what thoughts rattle around in your brain when you're a mom of a toddler and a breast cancer patient?

Tuesday, November 16, 2004

It's the little things that mean the most

Since being diagnosed with cancer, I've really seen my friends and family do some incredible things for me. Some small, some not so small. I want to keep track of this because it's been so important to me to know that people are thinking about me and doing what they can do to help me and my family get through this. It's not in any sort of order and I may not get it all up there in one fell swoop but here it is.

Dan (my husband): I don't even know where to start. He still thinks I'm sexy, even when I'm bald with one boob. He takes over with the baby and never complains. He keeps the house clean and does tons of laundry. He walks our dog and remembers to feed the cats. He went to each and every chemo with me during my TAC treatment. Put my wig on and looks like Spicoli from Fast Times at Ridgemont High and makes me laugh so hard I cried.

Susan: Picked up the baby on the days I had chemo. Went out of her way to get a baby seat for her car so she could do it. Always calls to see how I'm doing. Came over and helped me style my wigs since I'm not great at stuff like that.

Maggie: She sent me $50 worth of Cold Stone gift cards when I told her my tastebuds were ruined by chemo and ice cream was one of the only foods that tasted ok.

Brenda: My breast buddy, a cancer survivor. Amazing moral and emotional support. I feel like I've known her my whole life, not just for the last 10 months or so. I can talk to her about anything and she just understands.

Angela: See all that stuff up there about Brenda? Same goes for Angela only I haven't known her for as long. These two women have made it bearable to go through treatment and keep a smile on my face.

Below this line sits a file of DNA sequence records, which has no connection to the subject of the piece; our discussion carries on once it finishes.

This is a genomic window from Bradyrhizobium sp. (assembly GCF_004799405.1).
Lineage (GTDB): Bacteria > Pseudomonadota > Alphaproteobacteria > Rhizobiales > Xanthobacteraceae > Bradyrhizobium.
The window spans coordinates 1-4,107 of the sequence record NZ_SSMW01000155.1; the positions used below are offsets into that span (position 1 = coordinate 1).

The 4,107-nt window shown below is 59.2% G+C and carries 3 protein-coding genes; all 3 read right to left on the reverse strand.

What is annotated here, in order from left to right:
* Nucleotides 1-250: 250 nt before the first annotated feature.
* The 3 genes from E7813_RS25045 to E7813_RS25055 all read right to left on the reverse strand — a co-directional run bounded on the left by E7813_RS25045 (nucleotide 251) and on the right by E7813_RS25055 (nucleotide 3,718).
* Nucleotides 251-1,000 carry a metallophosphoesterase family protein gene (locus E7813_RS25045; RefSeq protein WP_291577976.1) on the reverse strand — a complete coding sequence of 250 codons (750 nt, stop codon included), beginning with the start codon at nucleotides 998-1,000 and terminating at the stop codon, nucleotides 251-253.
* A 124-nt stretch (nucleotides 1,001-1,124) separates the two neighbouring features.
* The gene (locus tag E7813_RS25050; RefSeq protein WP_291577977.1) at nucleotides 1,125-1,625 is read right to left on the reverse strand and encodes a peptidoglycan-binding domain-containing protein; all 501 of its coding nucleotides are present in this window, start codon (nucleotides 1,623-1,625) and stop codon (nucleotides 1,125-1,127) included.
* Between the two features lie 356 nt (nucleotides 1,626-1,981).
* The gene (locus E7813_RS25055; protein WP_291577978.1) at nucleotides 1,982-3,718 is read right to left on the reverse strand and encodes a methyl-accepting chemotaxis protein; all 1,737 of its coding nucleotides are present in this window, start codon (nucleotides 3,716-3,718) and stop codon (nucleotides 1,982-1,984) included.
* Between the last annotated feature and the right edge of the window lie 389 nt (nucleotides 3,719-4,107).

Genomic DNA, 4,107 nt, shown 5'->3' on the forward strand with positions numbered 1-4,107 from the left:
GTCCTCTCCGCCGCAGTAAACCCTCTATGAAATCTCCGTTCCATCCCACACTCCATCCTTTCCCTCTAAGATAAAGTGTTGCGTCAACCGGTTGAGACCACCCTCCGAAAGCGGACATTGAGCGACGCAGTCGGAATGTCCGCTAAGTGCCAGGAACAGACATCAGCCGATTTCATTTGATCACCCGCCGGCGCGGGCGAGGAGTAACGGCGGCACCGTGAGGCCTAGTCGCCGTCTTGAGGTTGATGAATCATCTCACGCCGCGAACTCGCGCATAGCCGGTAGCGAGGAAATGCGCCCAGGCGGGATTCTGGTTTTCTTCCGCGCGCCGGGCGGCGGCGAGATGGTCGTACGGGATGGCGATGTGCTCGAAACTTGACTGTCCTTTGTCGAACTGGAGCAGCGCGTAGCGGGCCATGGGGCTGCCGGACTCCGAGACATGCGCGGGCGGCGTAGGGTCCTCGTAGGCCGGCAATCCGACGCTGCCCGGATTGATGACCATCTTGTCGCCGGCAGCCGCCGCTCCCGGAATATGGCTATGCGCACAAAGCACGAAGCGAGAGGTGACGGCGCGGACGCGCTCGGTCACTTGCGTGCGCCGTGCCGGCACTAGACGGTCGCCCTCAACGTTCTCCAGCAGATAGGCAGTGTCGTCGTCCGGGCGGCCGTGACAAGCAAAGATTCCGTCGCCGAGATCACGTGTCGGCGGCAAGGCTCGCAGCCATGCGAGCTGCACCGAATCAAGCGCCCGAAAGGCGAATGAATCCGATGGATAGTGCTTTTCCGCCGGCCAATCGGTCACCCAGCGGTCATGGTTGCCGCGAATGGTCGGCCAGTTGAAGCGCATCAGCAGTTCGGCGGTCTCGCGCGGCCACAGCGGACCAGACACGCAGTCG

Vikki (my sister): She sent me a few thousand dollars to put in my savings account to pay for whatever I couldn't pay for on my own. I didn't ask, she just sent it and says she doesn't need it back. She doesn't remind me about it or ask how I'm using it. Also, she has flown from NY to CA a number of times since my dx to help me through emotionally rough times. As a surprise, she sent me a cute pair of shoes like some she has that I commented favorably on even though I didn't ask.

Tina: She cooked for my family and filled our freezer with tasty dinners. She came over when I was sick and had the baby with me even though it was during the middle of her work day. She calls often to see how I'm doing. Has volunteered to go to a chemo with me.

Dad and JoAnne: They call often to see how things are going. They came out for 17 days to help the family after my surgery since I couldn't pick up the baby. They paid for groceries and gas for the car. JoAnne is always there for an IM. My dad has been through chemo and knows how crappy it can be.

Mark: He calls all the time to see how I'm doing. He and his wife watched the baby so my husband and I could have a quiet dinner alone. He makes me laugh about stuff that didn't seem funny at first but does now. He can make anything funny, and knows when its important to get a laugh out of me.

Fretz: Tried to get my employer to allow other employees to donate sick time. Brought me cookies. Calls often to see how I'm doing. Makes me laugh. Didn't blink the first time he saw me with a bandana on my head and no wig. Has volunteered to go to a chemo with me.

Aunt Angie: We have been out of touch for years and had a misunderstanding as the cause. She wrote to me when she found out I had cancer and now we chat through email and post. She sends me a check when she can and always tells me to spend it on myself, not the kids or the bills.